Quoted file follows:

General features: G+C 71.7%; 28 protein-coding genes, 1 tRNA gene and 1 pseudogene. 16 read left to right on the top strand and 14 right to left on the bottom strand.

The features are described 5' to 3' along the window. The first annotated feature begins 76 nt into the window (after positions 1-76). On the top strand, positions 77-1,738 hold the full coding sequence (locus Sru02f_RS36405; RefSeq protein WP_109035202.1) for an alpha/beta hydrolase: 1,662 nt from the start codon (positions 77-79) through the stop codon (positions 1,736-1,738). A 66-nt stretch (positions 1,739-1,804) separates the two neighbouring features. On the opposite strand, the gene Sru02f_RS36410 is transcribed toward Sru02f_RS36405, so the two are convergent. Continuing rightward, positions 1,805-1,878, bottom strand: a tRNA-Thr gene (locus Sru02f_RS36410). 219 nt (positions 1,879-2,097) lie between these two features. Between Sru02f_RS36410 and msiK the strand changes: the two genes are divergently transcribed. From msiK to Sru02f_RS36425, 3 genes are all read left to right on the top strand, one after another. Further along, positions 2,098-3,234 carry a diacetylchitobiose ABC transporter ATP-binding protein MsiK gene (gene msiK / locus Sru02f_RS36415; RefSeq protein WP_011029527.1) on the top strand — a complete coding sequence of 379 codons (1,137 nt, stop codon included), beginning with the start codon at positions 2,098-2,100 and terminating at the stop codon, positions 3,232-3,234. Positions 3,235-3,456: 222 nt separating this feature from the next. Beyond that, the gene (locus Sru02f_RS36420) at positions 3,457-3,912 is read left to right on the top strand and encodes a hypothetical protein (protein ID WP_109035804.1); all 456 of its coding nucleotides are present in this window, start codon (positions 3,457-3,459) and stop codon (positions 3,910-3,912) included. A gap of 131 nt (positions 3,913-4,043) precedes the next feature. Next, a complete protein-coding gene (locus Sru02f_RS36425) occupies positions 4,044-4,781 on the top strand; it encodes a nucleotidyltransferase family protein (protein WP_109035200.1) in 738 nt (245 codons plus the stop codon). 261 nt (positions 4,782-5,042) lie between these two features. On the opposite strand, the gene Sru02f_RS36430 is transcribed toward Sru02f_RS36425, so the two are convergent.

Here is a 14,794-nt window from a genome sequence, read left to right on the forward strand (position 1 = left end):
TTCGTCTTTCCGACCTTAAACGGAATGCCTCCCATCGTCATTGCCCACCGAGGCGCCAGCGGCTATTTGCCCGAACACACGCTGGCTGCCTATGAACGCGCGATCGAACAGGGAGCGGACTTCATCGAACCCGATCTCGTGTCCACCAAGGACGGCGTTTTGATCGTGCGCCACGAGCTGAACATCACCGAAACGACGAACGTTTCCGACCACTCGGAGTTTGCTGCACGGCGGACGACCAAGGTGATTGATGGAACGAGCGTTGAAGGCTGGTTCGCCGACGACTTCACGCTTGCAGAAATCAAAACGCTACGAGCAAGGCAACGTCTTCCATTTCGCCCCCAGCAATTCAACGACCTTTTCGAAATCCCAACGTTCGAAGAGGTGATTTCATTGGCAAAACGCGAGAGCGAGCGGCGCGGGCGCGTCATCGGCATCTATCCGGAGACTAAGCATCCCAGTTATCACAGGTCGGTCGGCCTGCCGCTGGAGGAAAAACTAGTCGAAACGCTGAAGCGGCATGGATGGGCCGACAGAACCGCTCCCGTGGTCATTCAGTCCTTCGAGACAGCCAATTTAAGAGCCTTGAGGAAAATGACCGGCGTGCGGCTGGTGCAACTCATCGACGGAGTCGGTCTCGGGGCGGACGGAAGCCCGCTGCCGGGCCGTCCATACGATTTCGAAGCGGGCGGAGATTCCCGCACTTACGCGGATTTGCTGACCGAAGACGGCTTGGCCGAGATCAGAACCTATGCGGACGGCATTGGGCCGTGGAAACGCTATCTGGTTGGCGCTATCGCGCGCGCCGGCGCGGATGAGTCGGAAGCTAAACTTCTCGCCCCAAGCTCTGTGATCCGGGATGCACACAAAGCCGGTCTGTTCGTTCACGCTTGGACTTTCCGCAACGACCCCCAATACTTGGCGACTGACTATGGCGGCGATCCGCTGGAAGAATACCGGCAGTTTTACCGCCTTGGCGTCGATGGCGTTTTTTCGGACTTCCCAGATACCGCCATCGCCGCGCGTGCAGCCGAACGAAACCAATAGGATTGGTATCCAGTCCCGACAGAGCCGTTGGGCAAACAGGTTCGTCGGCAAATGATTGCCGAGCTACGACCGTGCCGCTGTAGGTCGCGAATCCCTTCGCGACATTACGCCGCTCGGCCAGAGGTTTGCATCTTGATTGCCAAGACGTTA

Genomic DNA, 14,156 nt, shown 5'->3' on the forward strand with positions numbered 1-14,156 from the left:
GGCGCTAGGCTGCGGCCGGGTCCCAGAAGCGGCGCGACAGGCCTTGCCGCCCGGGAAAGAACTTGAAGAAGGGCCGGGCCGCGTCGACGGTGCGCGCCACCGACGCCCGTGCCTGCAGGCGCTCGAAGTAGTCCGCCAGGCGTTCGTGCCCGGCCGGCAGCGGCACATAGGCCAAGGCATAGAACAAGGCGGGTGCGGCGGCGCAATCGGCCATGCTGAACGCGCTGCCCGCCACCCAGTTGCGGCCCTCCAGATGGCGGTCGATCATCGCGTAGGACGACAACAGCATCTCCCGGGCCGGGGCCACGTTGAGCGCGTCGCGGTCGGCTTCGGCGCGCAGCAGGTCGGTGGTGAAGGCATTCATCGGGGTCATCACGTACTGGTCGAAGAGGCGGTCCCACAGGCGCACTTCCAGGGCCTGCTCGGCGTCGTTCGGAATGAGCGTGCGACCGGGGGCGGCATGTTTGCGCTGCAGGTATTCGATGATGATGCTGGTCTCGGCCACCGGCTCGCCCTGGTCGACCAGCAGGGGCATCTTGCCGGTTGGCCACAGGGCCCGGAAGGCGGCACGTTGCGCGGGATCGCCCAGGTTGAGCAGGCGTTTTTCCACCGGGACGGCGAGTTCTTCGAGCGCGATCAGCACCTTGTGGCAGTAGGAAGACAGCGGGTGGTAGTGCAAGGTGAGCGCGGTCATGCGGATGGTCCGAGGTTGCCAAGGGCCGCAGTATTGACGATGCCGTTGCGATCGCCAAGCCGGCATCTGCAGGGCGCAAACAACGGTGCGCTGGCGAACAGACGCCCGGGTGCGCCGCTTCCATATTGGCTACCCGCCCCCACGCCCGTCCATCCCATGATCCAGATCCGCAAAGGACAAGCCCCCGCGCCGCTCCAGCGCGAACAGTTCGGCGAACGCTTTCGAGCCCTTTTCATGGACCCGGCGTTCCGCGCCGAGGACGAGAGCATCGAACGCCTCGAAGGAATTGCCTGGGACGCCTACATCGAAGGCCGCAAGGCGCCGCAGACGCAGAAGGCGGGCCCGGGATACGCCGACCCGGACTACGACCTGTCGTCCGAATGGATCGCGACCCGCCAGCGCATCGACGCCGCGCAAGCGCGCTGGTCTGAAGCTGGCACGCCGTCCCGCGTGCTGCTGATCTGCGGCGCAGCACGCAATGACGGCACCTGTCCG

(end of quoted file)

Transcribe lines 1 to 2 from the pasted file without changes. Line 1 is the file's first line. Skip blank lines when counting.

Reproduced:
General features: G+C 71.7%; 28 protein-coding genes, 1 tRNA gene and 1 pseudogene. 16 read left to right on the top strand and 14 right to left on the bottom strand.

The features are described 5' to 3' along the window. The first annotated feature begins 76 nt into the window (after positions 1-76). On the top strand, positions 77-1,738 hold the full coding sequence (locus Sru02f_RS36405; RefSeq protein WP_109035202.1) for an alpha/beta hydrolase: 1,662 nt from the start codon (positions 77-79) through the stop codon (positions 1,736-1,738). A 66-nt stretch (positions 1,739-1,804) separates the two neighbouring features. On the opposite strand, the gene Sru02f_RS36410 is transcribed toward Sru02f_RS36405, so the two are convergent. Continuing rightward, positions 1,805-1,878, bottom strand: a tRNA-Thr gene (locus Sru02f_RS36410). 219 nt (positions 1,879-2,097) lie between these two features. Between Sru02f_RS36410 and msiK the strand changes: the two genes are divergently transcribed. From msiK to Sru02f_RS36425, 3 genes are all read left to right on the top strand, one after another. Further along, positions 2,098-3,234 carry a diacetylchitobiose ABC transporter ATP-binding protein MsiK gene (gene msiK / locus Sru02f_RS36415; RefSeq protein WP_011029527.1) on the top strand — a complete coding sequence of 379 codons (1,137 nt, stop codon included), beginning with the start codon at positions 2,098-2,100 and terminating at the stop codon, positions 3,232-3,234. Positions 3,235-3,456: 222 nt separating this feature from the next. Beyond that, the gene (locus Sru02f_RS36420) at positions 3,457-3,912 is read left to right on the top strand and encodes a hypothetical protein (protein ID WP_109035804.1); all 456 of its coding nucleotides are present in this window, start codon (positions 3,457-3,459) and stop codon (positions 3,910-3,912) included. A gap of 131 nt (positions 3,913-4,043) precedes the next feature. Next, a complete protein-coding gene (locus Sru02f_RS36425) occupies positions 4,044-4,781 on the top strand; it encodes a nucleotidyltransferase family protein (protein WP_109035200.1) in 738 nt (245 codons plus the stop codon). 261 nt (positions 4,782-5,042) lie between these two features. On the opposite strand, the gene Sru02f_RS36430 is transcribed toward Sru02f_RS36425, so the two are convergent.